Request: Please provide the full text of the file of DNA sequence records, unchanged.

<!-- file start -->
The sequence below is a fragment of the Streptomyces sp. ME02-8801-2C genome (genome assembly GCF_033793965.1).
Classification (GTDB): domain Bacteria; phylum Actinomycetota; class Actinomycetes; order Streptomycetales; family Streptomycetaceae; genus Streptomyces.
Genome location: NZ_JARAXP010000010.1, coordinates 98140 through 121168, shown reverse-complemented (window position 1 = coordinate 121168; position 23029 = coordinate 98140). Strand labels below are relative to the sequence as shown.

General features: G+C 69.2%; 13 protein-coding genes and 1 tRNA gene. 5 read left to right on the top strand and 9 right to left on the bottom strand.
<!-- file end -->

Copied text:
The sequence below is a fragment of the Streptomyces sp. ME02-8801-2C genome (genome assembly GCF_033793965.1).
Classification (GTDB): domain Bacteria; phylum Actinomycetota; class Actinomycetes; order Streptomycetales; family Streptomycetaceae; genus Streptomyces.
Genome location: NZ_JARAXP010000010.1, coordinates 98140 through 121168, shown reverse-complemented (window position 1 = coordinate 121168; position 23029 = coordinate 98140). Strand labels below are relative to the sequence as shown.

General features: G+C 69.2%; 13 protein-coding genes and 1 tRNA gene. 5 read left to right on the top strand and 9 right to left on the bottom strand.